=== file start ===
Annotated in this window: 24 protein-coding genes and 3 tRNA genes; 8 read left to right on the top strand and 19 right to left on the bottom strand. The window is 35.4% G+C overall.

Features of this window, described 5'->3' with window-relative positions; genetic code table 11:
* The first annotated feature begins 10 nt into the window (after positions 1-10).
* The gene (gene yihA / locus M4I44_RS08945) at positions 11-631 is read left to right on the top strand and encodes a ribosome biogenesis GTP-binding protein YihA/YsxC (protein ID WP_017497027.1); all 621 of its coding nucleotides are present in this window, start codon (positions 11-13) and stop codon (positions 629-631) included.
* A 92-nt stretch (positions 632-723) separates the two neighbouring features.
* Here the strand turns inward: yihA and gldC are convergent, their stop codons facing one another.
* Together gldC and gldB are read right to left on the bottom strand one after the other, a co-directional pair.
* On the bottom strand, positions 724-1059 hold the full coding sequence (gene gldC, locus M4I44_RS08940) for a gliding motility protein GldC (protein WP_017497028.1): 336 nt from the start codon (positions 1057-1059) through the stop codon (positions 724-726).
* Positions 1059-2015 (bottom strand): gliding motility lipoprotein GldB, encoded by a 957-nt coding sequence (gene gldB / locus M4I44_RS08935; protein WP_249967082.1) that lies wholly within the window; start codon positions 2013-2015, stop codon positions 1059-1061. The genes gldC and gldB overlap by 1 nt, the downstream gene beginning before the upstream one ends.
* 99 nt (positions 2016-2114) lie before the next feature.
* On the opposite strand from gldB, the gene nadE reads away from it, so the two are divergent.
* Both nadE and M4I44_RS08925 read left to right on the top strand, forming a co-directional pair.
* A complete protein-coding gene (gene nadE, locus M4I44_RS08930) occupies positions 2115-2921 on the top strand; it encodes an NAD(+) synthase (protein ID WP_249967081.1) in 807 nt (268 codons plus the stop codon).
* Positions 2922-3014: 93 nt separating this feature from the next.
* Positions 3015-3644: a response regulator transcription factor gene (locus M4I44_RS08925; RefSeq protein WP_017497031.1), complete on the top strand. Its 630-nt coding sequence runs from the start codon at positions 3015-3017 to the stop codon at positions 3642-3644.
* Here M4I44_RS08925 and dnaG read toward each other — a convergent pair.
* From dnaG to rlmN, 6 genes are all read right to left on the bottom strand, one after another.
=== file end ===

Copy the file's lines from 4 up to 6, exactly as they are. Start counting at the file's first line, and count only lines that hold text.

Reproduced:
* The gene (gene yihA / locus M4I44_RS08945) at positions 11-631 is read left to right on the top strand and encodes a ribosome biogenesis GTP-binding protein YihA/YsxC (protein ID WP_017497027.1); all 621 of its coding nucleotides are present in this window, start codon (positions 11-13) and stop codon (positions 629-631) included.
* A 92-nt stretch (positions 632-723) separates the two neighbouring features.
* Here the strand turns inward: yihA and gldC are convergent, their stop codons facing one another.